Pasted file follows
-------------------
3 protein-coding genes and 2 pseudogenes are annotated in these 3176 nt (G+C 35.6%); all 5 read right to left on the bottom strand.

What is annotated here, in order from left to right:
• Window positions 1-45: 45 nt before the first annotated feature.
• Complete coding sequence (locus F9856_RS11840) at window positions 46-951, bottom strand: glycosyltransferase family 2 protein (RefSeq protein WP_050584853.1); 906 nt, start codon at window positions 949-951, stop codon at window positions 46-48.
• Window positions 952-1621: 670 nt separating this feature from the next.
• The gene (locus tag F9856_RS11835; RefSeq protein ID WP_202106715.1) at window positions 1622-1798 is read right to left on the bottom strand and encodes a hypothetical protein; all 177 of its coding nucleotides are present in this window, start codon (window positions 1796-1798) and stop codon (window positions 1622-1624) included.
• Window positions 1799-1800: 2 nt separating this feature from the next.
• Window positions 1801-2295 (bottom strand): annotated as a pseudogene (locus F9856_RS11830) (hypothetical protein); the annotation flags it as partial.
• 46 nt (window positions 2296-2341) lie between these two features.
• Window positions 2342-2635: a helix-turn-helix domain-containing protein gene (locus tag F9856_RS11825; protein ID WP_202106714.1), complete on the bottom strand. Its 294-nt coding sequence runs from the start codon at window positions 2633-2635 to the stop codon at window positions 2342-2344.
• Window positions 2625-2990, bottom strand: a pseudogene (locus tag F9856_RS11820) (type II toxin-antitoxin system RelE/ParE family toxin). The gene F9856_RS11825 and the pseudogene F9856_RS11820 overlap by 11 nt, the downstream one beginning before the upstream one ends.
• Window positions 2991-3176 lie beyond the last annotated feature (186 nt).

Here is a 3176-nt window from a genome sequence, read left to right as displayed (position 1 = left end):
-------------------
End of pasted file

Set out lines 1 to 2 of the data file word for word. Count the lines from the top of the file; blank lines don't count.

3 protein-coding genes and 2 pseudogenes are annotated in these 3176 nt (G+C 35.6%); all 5 read right to left on the bottom strand.

What is annotated here, in order from left to right: